Behavioural flexibility in individuals with Angelman syndrome, Down syndrome, non-specific intellectual disability and Autism spectrum disorder
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SourceJournal of Intellectual Disability Research, 52, 6, (2008), pp. 503-509
Article / Letter to editor
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SW OZ BSI OLO
Journal of Intellectual Disability Research
SubjectSocial Dynamics of Management, Organisation, Intervention and Performance; Learning and plasticity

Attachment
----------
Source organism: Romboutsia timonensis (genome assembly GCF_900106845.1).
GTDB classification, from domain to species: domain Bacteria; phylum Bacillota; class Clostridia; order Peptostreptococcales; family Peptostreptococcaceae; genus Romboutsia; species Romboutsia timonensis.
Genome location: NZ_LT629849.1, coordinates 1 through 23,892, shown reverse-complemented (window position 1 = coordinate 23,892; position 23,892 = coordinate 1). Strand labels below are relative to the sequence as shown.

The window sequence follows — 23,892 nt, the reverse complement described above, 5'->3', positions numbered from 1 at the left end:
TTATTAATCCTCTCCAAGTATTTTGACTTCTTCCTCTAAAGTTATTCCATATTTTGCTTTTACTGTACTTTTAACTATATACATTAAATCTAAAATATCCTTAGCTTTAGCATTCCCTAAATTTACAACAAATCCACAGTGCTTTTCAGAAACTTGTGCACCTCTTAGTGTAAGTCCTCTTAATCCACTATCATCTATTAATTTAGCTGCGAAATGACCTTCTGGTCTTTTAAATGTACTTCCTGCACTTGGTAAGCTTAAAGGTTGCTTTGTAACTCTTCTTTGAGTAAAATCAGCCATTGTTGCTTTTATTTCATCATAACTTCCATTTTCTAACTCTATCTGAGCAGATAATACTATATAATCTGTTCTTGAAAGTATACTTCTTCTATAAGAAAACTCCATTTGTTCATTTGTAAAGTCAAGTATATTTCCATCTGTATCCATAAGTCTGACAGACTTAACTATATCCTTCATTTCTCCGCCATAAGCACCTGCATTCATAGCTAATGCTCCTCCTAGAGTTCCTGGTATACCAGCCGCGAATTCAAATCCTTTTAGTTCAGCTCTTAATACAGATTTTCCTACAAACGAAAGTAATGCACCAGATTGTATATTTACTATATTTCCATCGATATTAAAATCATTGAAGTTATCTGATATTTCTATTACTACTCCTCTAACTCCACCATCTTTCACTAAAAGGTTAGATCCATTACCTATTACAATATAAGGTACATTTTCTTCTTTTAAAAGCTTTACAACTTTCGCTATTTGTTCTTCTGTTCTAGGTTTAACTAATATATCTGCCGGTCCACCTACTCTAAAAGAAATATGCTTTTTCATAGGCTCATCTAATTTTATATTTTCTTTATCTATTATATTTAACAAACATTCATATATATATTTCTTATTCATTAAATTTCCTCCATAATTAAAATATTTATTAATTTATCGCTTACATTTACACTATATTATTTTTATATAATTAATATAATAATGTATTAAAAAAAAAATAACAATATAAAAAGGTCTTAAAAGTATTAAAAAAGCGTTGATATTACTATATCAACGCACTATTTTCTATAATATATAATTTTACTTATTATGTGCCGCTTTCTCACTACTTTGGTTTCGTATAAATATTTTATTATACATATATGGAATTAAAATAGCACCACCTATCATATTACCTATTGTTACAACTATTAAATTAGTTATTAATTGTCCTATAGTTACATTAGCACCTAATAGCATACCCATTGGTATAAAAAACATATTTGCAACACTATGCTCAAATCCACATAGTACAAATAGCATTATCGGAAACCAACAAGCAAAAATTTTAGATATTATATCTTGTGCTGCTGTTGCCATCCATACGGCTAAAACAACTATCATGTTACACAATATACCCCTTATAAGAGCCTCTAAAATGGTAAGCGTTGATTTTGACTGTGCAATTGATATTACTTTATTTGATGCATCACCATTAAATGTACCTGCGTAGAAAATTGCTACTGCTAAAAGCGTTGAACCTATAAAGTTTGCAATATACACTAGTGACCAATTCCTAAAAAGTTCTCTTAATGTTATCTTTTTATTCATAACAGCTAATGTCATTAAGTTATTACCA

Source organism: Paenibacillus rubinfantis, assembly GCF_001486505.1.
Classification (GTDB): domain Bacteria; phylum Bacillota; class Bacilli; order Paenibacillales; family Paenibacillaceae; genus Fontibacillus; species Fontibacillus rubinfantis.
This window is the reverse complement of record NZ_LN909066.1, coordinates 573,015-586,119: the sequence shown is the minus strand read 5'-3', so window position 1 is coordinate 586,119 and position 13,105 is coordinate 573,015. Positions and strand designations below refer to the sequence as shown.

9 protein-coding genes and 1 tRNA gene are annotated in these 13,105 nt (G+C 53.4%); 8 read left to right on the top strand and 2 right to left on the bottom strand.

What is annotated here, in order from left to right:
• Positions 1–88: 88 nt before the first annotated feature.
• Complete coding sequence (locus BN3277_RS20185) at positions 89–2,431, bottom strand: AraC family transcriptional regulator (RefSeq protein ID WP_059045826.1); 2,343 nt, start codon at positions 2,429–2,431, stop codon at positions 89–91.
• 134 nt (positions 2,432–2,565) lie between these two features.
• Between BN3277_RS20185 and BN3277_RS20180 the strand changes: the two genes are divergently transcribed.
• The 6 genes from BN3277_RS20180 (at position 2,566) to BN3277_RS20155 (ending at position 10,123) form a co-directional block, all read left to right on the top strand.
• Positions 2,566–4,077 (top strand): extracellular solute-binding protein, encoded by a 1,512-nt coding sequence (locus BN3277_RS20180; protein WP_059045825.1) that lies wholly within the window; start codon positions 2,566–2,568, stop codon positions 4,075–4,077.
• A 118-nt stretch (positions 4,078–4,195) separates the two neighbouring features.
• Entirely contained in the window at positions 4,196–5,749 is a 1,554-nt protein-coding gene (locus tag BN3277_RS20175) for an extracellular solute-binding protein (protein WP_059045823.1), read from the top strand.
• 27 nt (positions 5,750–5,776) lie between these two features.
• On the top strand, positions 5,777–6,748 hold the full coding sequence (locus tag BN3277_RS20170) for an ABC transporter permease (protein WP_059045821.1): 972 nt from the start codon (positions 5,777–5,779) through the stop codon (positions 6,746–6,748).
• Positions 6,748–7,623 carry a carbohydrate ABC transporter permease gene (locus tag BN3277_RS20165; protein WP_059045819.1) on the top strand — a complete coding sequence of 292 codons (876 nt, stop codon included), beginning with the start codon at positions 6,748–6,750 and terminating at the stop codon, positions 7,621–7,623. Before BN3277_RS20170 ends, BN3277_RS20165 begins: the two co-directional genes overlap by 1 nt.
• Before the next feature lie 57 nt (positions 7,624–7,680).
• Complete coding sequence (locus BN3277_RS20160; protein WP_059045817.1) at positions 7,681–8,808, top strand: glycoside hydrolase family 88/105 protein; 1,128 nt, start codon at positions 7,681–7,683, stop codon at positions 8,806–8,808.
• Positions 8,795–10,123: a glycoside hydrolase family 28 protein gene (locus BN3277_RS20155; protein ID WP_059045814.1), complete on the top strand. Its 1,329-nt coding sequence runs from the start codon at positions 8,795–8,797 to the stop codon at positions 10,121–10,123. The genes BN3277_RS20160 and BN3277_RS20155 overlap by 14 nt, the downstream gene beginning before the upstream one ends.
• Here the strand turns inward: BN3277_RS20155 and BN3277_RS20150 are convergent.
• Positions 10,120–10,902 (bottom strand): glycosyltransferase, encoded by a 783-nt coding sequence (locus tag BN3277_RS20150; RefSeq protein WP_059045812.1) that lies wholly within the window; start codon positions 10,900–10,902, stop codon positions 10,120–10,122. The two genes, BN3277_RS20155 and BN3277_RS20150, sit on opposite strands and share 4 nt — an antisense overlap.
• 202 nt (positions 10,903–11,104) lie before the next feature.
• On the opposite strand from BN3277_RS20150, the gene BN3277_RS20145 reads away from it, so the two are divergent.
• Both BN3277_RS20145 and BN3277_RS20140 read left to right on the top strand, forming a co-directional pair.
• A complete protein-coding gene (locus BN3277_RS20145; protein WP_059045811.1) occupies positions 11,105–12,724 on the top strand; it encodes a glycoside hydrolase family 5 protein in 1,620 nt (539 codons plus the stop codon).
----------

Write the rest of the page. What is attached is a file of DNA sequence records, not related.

Background Little is known about behavioural flexibility in children and adults with Angelman syndrome and whether people with this syndrome have more or less problems in being behaviourally flexible as compared with other people. Method Behavioural flexibility scores were assessed in 129 individuals with Angelman syndrome using 11 items from the Behavioural Flexibility Rating Scale-Revised (Green et al. 2007). Level of behavioural flexibility scores in individuals with Angelman syndrome (N = 129) was compared with that of people with non-specific intellectual disability (ID) (N = 90), Down syndrome (N = 398) and Autism spectrum disorder (N = 235). Results Comparative analyses show that individuals with Angelman syndrome were more flexible than those with non-specific ID (P < 0.001) and those with Autism spectrum disorder (P < 0.01). There were no differences in behavioural flexibility scores between individuals with Angelman syndrome and those with Down syndrome (P = 0.94). Conclusion It is concluded that individuals with Angelman syndrome are comparatively flexible in their behaviour.
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